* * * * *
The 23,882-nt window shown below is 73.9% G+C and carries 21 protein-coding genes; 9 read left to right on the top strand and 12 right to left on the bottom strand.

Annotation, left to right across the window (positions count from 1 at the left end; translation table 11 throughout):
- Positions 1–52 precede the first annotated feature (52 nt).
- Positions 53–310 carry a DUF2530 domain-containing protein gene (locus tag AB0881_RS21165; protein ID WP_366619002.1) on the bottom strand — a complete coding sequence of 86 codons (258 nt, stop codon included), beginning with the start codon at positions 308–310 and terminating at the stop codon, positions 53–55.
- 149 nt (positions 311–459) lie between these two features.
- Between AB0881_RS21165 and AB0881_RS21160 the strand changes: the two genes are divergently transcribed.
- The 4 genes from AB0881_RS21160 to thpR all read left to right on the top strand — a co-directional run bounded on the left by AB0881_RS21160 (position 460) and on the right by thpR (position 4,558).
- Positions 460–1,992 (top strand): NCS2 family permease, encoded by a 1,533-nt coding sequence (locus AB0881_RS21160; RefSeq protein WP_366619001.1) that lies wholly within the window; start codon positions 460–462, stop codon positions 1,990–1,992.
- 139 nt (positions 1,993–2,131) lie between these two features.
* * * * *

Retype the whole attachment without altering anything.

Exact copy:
The 23,882-nt window shown below is 73.9% G+C and carries 21 protein-coding genes; 9 read left to right on the top strand and 12 right to left on the bottom strand.

Annotation, left to right across the window (positions count from 1 at the left end; translation table 11 throughout):
- Positions 1–52 precede the first annotated feature (52 nt).
- Positions 53–310 carry a DUF2530 domain-containing protein gene (locus tag AB0881_RS21165; protein ID WP_366619002.1) on the bottom strand — a complete coding sequence of 86 codons (258 nt, stop codon included), beginning with the start codon at positions 308–310 and terminating at the stop codon, positions 53–55.
- 149 nt (positions 311–459) lie between these two features.
- Between AB0881_RS21165 and AB0881_RS21160 the strand changes: the two genes are divergently transcribed.
- The 4 genes from AB0881_RS21160 to thpR all read left to right on the top strand — a co-directional run bounded on the left by AB0881_RS21160 (position 460) and on the right by thpR (position 4,558).
- Positions 460–1,992 (top strand): NCS2 family permease, encoded by a 1,533-nt coding sequence (locus AB0881_RS21160; RefSeq protein WP_366619001.1) that lies wholly within the window; start codon positions 460–462, stop codon positions 1,990–1,992.
- 139 nt (positions 1,993–2,131) lie between these two features.